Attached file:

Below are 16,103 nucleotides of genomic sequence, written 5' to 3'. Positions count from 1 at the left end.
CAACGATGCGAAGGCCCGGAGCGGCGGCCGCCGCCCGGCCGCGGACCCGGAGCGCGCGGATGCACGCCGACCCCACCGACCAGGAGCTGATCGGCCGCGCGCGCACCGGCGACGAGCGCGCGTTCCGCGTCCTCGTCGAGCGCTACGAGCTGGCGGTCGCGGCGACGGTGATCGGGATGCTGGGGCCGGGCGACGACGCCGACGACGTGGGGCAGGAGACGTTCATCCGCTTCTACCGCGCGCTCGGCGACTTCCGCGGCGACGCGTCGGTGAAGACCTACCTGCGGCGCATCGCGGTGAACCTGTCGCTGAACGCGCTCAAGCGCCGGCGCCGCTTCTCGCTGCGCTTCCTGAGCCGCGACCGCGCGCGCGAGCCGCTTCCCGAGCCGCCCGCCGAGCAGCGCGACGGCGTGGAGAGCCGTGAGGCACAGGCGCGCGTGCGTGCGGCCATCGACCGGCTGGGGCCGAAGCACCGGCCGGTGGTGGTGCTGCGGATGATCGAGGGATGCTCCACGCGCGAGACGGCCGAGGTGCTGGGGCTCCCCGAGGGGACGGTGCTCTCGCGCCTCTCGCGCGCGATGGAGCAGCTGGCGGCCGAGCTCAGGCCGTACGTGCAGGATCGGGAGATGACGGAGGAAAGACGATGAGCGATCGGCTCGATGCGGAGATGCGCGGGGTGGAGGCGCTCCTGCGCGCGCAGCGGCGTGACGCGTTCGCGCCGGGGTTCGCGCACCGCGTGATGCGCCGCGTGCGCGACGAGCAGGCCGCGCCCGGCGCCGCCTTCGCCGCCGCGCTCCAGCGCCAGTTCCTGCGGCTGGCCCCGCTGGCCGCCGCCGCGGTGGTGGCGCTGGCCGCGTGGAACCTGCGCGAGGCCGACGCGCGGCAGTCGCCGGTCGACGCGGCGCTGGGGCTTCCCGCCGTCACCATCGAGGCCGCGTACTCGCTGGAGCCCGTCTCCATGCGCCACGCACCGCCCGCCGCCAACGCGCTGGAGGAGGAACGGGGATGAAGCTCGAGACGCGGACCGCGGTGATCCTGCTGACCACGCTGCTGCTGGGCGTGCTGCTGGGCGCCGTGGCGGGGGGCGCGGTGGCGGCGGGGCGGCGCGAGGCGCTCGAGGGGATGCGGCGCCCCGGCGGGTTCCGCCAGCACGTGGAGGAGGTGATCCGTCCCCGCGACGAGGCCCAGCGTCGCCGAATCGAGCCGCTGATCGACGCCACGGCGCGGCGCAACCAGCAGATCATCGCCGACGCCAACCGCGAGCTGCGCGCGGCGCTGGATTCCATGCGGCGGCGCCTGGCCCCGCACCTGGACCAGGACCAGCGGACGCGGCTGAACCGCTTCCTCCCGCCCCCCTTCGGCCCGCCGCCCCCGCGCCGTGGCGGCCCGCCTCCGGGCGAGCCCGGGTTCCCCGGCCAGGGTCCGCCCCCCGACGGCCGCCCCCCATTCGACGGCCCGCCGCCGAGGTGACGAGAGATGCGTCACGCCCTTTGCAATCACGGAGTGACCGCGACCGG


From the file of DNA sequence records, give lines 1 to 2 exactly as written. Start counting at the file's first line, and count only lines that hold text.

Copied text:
Below are 16,103 nucleotides of genomic sequence, written 5' to 3'. Positions count from 1 at the left end.
CAACGATGCGAAGGCCCGGAGCGGCGGCCGCCGCCCGGCCGCGGACCCGGAGCGCGCGGATGCACGCCGACCCCACCGACCAGGAGCTGATCGGCCGCGCGCGCACCGGCGACGAGCGCGCGTTCCGCGTCCTCGTCGAGCGCTACGAGCTGGCGGTCGCGGCGACGGTGATCGGGATGCTGGGGCCGGGCGACGACGCCGACGACGTGGGGCAGGAGACGTTCATCCGCTTCTACCGCGCGCTCGGCGACTTCCGCGGCGACGCGTCGGTGAAGACCTACCTGCGGCGCATCGCGGTGAACCTGTCGCTGAACGCGCTCAAGCGCCGGCGCCGCTTCTCGCTGCGCTTCCTGAGCCGCGACCGCGCGCGCGAGCCGCTTCCCGAGCCGCCCGCCGAGCAGCGCGACGGCGTGGAGAGCCGTGAGGCACAGGCGCGCGTGCGTGCGGCCATCGACCGGCTGGGGCCGAAGCACCGGCCGGTGGTGGTGCTGCGGATGATCGAGGGATGCTCCACGCGCGAGACGGCCGAGGTGCTGGGGCTCCCCGAGGGGACGGTGCTCTCGCGCCTCTCGCGCGCGATGGAGCAGCTGGCGGCCGAGCTCAGGCCGTACGTGCAGGATCGGGAGATGACGGAGGAAAGACGATGAGCGATCGGCTCGATGCGGAGATGCGCGGGGTGGAGGCGCTCCTGCGCGCGCAGCGGCGTGACGCGTTCGCGCCGGGGTTCGCGCACCGCGTGATGCGCCGCGTGCGCGACGAGCAGGCCGCGCCCGGCGCCGCCTTCGCCGCCGCGCTCCAGCGCCAGTTCCTGCGGCTGGCCCCGCTGGCCGCCGCCGCGGTGGTGGCGCTGGCCGCGTGGAACCTGCGCGAGGCCGACGCGCGGCAGTCGCCGGTCGACGCGGCGCTGGGGCTTCCCGCCGTCACCATCGAGGCCGCGTACTCGCTGGAGCCCGTCTCCATGCGCCACGCACCGCCCGCCGCCAACGCGCTGGAGGAGGAACGGGGATGAAGCTCGAGACGCGGACCGCGGTGATCCTGCTGACCACGCTGCTGCTGGGCGTGCTGCTGGGCGCCGTGGCGGGGGGCGCGGTGGCGGCGGGGCGGCGCGAGGCGCTCGAGGGGATGCGGCGCCCCGGCGGGTTCCGCCAGCACGTGGAGGAGGTGATCCGTCCCCGCGACGAGGCCCAGCGTCGCCGAATCGAGCCGCTGATCGACGCCACGGCGCGGCGCAACCAGCAGATCATCGCCGACGCCAACCGCGAGCTGCGCGCGGCGCTGGATTCCATGCGGCGGCGCCTGGCCCCGCACCTGGACCAGGACCAGCGGACGCGGCTGAACCGCTTCCTCCCGCCCCCCTTCGGCCCGCCGCCCCCGCGCCGTGGCGGCCCGCCTCCGGGCGAGCCCGGGTTCCCCGGCCAGGGTCCGCCCCCCGACGGCCGCCCCCCATTCGACGGCCCGCCGCCGAGGTGACGAGAGATGCGTCACGCCCTTTGCAATCACGGAGTGACCGCGACCGG